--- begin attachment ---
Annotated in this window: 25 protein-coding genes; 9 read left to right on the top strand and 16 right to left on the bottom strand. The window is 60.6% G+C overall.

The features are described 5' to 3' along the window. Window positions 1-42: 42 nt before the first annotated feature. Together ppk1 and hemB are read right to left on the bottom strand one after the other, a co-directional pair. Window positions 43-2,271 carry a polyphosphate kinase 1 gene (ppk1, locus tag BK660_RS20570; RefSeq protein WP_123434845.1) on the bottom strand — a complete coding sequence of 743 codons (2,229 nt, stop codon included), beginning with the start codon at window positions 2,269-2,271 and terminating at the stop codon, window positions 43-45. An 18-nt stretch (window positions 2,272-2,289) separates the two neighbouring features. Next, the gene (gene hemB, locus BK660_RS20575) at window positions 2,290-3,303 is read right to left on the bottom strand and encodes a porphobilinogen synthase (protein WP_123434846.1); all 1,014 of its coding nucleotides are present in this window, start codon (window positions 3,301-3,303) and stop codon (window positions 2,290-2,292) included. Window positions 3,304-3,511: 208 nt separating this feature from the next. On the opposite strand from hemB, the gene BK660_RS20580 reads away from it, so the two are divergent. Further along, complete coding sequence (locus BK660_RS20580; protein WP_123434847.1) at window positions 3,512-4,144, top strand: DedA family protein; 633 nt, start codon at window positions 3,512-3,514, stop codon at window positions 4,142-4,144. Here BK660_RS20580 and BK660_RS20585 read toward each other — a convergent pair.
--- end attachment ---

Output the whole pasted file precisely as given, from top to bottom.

Annotated in this window: 25 protein-coding genes; 9 read left to right on the top strand and 16 right to left on the bottom strand. The window is 60.6% G+C overall.

The features are described 5' to 3' along the window. Window positions 1-42: 42 nt before the first annotated feature. Together ppk1 and hemB are read right to left on the bottom strand one after the other, a co-directional pair. Window positions 43-2,271 carry a polyphosphate kinase 1 gene (ppk1, locus tag BK660_RS20570; RefSeq protein WP_123434845.1) on the bottom strand — a complete coding sequence of 743 codons (2,229 nt, stop codon included), beginning with the start codon at window positions 2,269-2,271 and terminating at the stop codon, window positions 43-45. An 18-nt stretch (window positions 2,272-2,289) separates the two neighbouring features. Next, the gene (gene hemB, locus BK660_RS20575) at window positions 2,290-3,303 is read right to left on the bottom strand and encodes a porphobilinogen synthase (protein WP_123434846.1); all 1,014 of its coding nucleotides are present in this window, start codon (window positions 3,301-3,303) and stop codon (window positions 2,290-2,292) included. Window positions 3,304-3,511: 208 nt separating this feature from the next. On the opposite strand from hemB, the gene BK660_RS20580 reads away from it, so the two are divergent. Further along, complete coding sequence (locus BK660_RS20580; protein WP_123434847.1) at window positions 3,512-4,144, top strand: DedA family protein; 633 nt, start codon at window positions 3,512-3,514, stop codon at window positions 4,142-4,144. Here BK660_RS20580 and BK660_RS20585 read toward each other — a convergent pair.